You can also file this under “we suck at math”: we didn’t account for the 2-inch width of the boards when we cut them to exactly 4 feet by exactly 2 feet. Now the bed is effectively 3 foot 8 inches long by 2 foot 4 inches wide. You live, you learn. If I build another box I’ll remember this.

Next, we need to figure out how to keep rabbits, squirrels, and black-and-white spaniels out of the garden once the plants are transplanted. I can’t think of this yet – too overwhelming.

Sated and a bit sore, I turned my attention toward the plants I had growing inside. I was running into a problem where the seedlings were growing too tall too quickly so that they could reach the sunlight coming out of the window. Now I know the solution to that was to install grow lights over them but OMG how much setup is a gardening newbie supposed to spend money on?

And the little peat pods were drying out very quickly. Even though the seedlings were 3 weeks old at most, I decided to transplant them all into larger pots to hold more moisture.

I got a little carried away.

Neither my mint, rosemary, or lavender sprouted, so I planted another round of those seeds in new peat pods.

The vegetables came into the kitchen, where I put the pots in trays on top of an overturned bin to get them closer to the window. The impatiens are still in the guest room, also on overturned bins. I hope that by the time the little herbs begin to grow I have the rest of the plants moved outside.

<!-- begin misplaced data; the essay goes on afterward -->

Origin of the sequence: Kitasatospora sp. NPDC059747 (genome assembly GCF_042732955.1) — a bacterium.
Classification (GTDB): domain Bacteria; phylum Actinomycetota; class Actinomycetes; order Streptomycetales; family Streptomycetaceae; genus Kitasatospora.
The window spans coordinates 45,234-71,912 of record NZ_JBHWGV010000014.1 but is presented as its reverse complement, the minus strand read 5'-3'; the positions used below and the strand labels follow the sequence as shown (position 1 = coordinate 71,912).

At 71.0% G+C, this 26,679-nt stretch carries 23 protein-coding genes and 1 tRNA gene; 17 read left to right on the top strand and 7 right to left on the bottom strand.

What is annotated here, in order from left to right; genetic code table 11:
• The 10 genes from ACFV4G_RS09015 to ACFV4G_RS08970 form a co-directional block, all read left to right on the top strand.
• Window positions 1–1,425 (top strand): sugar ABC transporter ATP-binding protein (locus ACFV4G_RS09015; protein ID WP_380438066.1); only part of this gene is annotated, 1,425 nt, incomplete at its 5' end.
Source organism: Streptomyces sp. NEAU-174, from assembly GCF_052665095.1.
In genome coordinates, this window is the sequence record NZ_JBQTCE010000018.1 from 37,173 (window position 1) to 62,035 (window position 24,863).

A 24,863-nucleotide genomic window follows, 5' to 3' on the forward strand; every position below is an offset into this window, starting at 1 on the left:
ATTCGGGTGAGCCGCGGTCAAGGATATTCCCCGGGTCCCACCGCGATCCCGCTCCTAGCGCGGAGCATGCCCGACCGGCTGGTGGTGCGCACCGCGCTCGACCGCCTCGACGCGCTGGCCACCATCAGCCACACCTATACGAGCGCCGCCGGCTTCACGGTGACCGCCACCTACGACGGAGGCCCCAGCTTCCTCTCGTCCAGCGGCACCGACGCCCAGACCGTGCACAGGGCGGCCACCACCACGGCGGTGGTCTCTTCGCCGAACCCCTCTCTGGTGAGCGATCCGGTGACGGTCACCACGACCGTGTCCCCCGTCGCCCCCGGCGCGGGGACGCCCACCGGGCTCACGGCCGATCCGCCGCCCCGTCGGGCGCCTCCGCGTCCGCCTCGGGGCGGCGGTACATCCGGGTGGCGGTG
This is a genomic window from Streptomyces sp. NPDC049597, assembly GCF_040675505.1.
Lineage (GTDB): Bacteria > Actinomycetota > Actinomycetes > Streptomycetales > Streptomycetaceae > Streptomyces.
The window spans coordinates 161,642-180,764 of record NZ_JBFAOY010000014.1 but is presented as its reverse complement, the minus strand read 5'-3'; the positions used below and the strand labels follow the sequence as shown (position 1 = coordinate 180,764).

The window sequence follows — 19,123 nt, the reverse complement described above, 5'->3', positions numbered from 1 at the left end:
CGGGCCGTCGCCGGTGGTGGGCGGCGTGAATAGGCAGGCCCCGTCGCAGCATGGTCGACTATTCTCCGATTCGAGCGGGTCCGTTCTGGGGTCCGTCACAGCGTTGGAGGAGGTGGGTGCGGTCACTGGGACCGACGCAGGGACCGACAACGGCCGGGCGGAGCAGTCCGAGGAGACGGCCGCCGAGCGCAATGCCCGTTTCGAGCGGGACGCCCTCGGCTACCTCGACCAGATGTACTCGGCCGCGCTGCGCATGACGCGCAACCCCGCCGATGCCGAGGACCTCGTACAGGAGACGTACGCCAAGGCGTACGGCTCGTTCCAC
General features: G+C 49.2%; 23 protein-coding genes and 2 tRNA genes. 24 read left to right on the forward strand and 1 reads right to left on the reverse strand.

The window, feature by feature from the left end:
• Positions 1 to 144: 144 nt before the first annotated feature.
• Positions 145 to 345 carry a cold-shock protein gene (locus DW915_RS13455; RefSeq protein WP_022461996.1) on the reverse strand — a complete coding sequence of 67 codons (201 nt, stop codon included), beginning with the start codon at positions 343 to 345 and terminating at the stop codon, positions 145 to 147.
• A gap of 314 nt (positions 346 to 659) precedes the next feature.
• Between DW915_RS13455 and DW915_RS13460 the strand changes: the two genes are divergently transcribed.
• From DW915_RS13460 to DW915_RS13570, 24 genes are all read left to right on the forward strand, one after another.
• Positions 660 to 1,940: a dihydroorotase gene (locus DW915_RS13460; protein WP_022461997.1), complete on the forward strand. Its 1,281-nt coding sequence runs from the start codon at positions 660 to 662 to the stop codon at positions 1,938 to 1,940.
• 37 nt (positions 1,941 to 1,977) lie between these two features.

Gratitude 2019wk13

Sunday: It was a gorgeous day outside! We did some yard work and filled up the herb planters with soil for spring. It’s happening!

Monday: I practiced yoga and it honestly felt good.

Tuesday: I get to have a job that lets me puzzle out stuff like this:

(there’s nothing proprietary here)

It’s a piece of a Crystal Report I’m writing. I didn’t need the final if/then statement. And I ended up rewriting the whole thing anyway to include another arithmetic operation. I LOVE THIS STUFF.

Wednesday: Dinner with Mom, as we’ve been doing (with reasonable success) for at least 15 years now.

Thursday: I accidentally overwrote the Crystal Report I was super proud of on Tuesday and it couldn’t be retrieved from backup because I didn’t log out of my computer on Tuesday or Wednesday (long story, but my own fault nonetheless). Pride goeth before a fall, etc etc.

But that snippet I put up there ^^ not only helped me rewrite it, but I actually did a better job the second time around.

Friday: DAY. OFF. We built a raised garden bed, which warrants its own post.

It gets no better.

Saturday: It was sunny and 76 degrees and so good for my soul. I dragged my chair out and read while Murphy played.